The relationship between Kansas City Chiefs quarterback Patrick Mahomes and Houston Texans counterpart Deshaun Watson goes back well beyond the 2017 draft, when along with Mitchell Trubisky they were considered among the best prospects at their position.
It goes back to their college days, when Mahomes was orchestrating the "Air Raid" offense at Texas Tech and Watson was trying to navigate Clemson to a national championship.
"I think we were going into our junior year," Mahomes recalled, "and we went to a QB camp out in California. I talked to him, back and forth, about how he did his stuff at Clemson, how I did my stuff at Texas Tech. He's a great player. We kind of hit it off."
They stayed in touch during the draft process, too.
"We took a lot of the same visits," Mahomes said, "and we went to the same places, and we would talk to each other about what we went through. But we didn't necessarily knew where we would go."
Trubisky wound up going second overall to Chicago. And when nobody grabbed a quarterback in the next eight picks, the Chiefs traded up to No. 10 and chose Mahomes over Watson as the heir apparent to Alex Smith. Watson wound up going two picks later to the Texans.
All three quarterbacks have flourished to some extent. On Sunday, two of them will get to square off when Mahomes leads the Chiefs (4-1) against Watson and the Texans (3-2) at Arrowhead Stadium.
"He's been doing a heck of a job putting the Chiefs in contention each and every game, and putting up a lot of great numbers," Watson said, "because that's what he's been doing his whole career, and just being that leader — he's doing a heck of a job for that organization."
Yes, it was Mahomes who rewrote the record books during his MVP season a year ago, and he is off to another blazing start this season. But it is Watson who comes into the AFC showdown with the hot hand, having thrown for 426 yards and five touchdowns while running for 47 yards last week against Atlanta.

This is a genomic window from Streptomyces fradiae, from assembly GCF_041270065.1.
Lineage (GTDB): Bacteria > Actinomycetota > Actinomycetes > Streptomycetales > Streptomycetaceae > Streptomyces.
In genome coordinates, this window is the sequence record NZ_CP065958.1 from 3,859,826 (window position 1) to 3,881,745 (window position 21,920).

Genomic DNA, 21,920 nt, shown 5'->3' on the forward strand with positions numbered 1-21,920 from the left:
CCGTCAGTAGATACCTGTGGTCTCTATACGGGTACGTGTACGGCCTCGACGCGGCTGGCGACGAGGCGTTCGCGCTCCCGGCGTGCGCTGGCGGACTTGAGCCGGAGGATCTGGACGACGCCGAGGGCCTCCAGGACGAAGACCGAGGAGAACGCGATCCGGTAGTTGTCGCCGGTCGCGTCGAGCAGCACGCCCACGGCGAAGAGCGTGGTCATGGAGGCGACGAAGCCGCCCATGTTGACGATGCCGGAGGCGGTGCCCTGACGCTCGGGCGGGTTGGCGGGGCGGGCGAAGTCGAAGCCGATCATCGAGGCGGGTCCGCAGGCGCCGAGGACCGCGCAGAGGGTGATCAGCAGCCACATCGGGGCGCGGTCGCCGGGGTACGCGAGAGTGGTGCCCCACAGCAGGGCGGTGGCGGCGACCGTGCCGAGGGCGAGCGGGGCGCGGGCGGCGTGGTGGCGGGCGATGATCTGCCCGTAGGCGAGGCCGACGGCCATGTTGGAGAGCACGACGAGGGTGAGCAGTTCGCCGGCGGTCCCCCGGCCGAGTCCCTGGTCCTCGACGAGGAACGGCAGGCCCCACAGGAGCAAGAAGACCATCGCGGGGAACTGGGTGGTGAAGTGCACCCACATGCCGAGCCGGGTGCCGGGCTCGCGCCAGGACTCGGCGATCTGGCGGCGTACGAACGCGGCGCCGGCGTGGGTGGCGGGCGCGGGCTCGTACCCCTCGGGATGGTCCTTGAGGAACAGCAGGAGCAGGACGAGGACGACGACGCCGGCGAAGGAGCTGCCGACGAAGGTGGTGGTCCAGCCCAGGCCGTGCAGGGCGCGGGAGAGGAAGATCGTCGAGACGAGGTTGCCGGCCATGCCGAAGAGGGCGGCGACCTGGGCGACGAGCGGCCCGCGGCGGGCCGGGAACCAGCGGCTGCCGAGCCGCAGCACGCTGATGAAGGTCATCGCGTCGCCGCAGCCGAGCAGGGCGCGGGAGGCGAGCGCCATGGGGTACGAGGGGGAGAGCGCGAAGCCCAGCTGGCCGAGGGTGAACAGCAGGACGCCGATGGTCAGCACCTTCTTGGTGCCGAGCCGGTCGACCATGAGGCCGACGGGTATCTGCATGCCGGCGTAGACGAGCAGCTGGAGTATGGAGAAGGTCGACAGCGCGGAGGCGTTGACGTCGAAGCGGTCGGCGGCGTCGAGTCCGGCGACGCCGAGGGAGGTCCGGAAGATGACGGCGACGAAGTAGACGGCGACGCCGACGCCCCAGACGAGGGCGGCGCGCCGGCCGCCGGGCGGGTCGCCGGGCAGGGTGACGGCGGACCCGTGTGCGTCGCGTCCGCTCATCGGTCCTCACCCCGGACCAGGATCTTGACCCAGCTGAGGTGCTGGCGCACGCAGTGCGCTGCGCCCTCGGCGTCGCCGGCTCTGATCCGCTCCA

"He's a heck of a player. We had him in here before the draft," Chiefs coach Andy Reid said. "We thought the world of him. I know he was a heck of a player in college and he carried it over and he's playing really good football. I don't know exactly what they're asking and not asking him to do, but whatever they're asking him to do, he's doing it well."
The matchup Sunday is more than just Mahomes vs. Watson, though. Here are some other story lines:
INJURY BUG: The Chiefs hope to get wide receiver Tyreek Hill on the field for the first time since breaking his collarbone Week 1 in Jacksonville. But they are poised to play without several key players, such as wide receiver Sammy Watkins (hamstring), defensive tackle Chris Jones (groin) and left guard Andrew Wylie (ankle).
INJURY BUG, PART II: Texans wide receiver Kenny Still is still recovering from a hamstring injury, though it appears his bothersome ankle is finally better. Elsewhere, interior offensive lineman Greg Mancz has been out with a concussion and running back Taiwan Jones has been slowed by a hip injury.
MANO-A-MANO: The Colts slowed down the Chiefs by playing a bunch of man-to-man defense, and the Texans are likely to follow the same blueprint. But the Chiefs also have spent the week trying to fix their issues from last week, resulting in an intriguing offense-defense chess match Sunday.
"They obviously played a great game," Texans defensive end J.J. Watt said of the Colts. "They went in there and stuck to their game plan and executed very well and came out with the win."
BEWARE THE HONEY BADGER: Tyrann Mathieu picked off his first pass as a member of the Chiefs last week, and he'd like nothing more than to get his second against the Texans. Mathieu had a big year with Houston last season, and the club wanted to keep him around, only to see the Chiefs win the bidding in free agency.
12 ANGRY MEN: One of the most effective personnel groups for Houston this season has been "12 personnel," which means a set with one running back and two tight ends. But why has it worked so well?
"It's a good question," Texans coach Bill O'Brien said. "It has a lot to do with what you're going to see defensively. We've got a lot of different combinations of personnel groupings we can use and we try to study and we try to think about, defensively, how they're going to attack it. 'What personnel are they going to use? What's going to be their scheme, and how does that fit what we want to do?' ... And sometimes it works. Hopefully it works more than it doesn't."